Story of Diplomacy
The Diplomatic Career of Frederick Douglass
“One of the duties of a minister in a foreign land is to cultivate good social, as well as civil relations, with the people and…
In commemoration of African American History Month, the National Museum of American Diplomacy hosted a program highlighting the little known diplomatic careers of Ebenezer Bassett and Frederick Douglass. The program was held on February 14th in honor of the bicentennial of Douglass’s birth.
Both of these men served as U.S. Ministers — an early title equivalent to Ambassador — to Haiti in the late 19th century. Bassett, appointed by President Grant, was the United States’ first African American diplomat, serving from 1869 to 1877. Douglass, a well-known abolitionist, writer, activist, and civil servant was appointed by President Harrison and served from 1889 to 1891.
NMAD’s Public Historian Dr. Alison Mann joined Bassett biographer and Foreign Service Officer Christopher Teal and curator of the Frederick Douglass National Historic Site, Dr. Ka’mal McLaurin. Opening the discussion, Mr. Teal related how Bassett arrived in Haiti in the midst of a civil war. Bassett demonstrated extraordinary leadership and diplomatic skills as hundreds of refugees took shelter in his compound. Mr. Teal also screened portions of his upcoming documentary, which showed how Bassett negotiated the refugees’ safe passage to their homes, establishing himself as an early advocate for international human rights.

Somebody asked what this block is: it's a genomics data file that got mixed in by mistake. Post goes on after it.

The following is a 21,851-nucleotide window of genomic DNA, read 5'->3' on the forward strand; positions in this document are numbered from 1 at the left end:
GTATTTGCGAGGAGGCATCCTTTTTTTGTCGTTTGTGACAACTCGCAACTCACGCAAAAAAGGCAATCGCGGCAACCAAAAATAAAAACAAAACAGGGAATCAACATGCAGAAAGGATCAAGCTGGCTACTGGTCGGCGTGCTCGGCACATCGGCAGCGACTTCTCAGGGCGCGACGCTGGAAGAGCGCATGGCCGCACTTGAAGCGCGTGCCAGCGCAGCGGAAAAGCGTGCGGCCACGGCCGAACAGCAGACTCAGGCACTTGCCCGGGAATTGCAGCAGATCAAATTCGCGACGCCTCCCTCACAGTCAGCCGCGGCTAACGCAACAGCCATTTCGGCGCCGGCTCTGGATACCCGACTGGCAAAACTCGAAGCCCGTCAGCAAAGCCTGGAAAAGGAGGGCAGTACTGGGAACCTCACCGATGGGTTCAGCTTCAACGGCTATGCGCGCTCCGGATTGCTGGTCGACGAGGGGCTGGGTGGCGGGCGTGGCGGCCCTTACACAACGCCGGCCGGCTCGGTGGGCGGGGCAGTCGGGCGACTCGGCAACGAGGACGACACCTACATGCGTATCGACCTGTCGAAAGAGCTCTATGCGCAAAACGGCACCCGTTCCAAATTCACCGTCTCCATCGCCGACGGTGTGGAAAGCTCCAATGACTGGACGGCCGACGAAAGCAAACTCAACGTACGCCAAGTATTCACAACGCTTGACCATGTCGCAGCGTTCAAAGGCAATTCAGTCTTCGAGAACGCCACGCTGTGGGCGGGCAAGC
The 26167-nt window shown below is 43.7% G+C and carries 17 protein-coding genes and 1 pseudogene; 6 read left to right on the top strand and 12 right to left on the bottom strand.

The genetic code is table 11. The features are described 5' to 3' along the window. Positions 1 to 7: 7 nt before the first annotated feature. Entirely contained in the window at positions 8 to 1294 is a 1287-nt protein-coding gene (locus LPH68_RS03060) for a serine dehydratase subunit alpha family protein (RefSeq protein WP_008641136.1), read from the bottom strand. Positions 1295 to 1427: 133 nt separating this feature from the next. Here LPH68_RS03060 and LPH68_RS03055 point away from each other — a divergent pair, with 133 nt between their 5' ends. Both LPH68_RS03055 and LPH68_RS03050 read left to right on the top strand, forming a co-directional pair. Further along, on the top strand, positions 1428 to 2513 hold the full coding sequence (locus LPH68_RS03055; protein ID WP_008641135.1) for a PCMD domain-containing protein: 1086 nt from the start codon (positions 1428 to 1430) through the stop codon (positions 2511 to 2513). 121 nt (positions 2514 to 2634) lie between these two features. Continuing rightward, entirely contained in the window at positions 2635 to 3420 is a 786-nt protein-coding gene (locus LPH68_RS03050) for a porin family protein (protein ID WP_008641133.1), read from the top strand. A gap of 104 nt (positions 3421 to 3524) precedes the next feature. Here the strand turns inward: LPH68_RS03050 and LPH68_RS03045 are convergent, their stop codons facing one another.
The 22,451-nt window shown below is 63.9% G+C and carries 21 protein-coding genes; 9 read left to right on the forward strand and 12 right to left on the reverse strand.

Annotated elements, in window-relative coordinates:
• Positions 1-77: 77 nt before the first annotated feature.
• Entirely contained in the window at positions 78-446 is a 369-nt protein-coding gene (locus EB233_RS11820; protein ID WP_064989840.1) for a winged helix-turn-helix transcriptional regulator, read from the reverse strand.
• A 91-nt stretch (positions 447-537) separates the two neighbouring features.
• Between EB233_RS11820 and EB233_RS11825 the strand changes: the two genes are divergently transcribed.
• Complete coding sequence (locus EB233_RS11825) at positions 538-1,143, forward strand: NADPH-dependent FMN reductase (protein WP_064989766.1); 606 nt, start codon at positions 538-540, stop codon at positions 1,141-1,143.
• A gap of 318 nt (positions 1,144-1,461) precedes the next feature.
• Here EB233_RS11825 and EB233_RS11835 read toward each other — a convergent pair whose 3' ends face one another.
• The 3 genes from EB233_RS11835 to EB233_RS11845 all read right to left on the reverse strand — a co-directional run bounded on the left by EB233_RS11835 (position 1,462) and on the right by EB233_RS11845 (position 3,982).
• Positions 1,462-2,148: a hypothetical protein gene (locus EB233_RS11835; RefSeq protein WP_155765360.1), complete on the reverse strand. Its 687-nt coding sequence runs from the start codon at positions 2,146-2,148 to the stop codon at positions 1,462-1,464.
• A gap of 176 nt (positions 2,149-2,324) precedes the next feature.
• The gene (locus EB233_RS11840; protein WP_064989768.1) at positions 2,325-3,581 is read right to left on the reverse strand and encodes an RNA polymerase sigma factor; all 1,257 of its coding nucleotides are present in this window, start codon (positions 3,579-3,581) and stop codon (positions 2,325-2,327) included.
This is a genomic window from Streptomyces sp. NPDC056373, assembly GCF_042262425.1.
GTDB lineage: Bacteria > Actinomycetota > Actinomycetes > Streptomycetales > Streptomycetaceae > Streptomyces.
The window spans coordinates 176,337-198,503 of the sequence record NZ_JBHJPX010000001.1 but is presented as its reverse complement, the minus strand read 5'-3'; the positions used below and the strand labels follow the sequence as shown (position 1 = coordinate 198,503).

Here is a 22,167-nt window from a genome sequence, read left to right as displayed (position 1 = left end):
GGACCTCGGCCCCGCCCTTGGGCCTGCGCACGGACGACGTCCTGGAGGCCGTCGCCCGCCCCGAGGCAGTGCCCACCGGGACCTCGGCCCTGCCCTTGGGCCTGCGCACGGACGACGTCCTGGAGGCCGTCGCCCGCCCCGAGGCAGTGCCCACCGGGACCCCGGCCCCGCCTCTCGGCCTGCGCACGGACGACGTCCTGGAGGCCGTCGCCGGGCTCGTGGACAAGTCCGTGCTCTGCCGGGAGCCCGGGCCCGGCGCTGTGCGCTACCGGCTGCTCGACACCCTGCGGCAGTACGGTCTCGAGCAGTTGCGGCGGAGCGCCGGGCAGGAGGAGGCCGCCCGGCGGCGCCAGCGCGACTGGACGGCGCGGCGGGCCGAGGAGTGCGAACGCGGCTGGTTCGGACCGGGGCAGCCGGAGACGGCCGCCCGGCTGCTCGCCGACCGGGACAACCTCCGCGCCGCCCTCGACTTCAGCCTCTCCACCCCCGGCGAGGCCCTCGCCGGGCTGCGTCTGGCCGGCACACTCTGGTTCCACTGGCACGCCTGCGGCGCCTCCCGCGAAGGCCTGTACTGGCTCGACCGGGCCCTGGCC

Dr. Mann then spoke about Douglass’s efforts to negotiate with the Haitian government for a lease of a coaling station for U.S. ships. Finally, Dr. McLaurin showcased several artifacts associated with Douglass during his time in the Caribbean. These items included a Panama hat, a Bible given to him upon his departure for Haiti by the congregation of the District of Columbia’s Metropolitan AME Church, his diplomatic commission, and his passport.
The event attracted a wide audience. Students, educators, Smithsonian Institution staff, area residents, retired ambassadors, and Department of State staff attended. In addition, Bassett scholars from Connecticut and a descendant of Bassett’s attended.
See more photos of the event.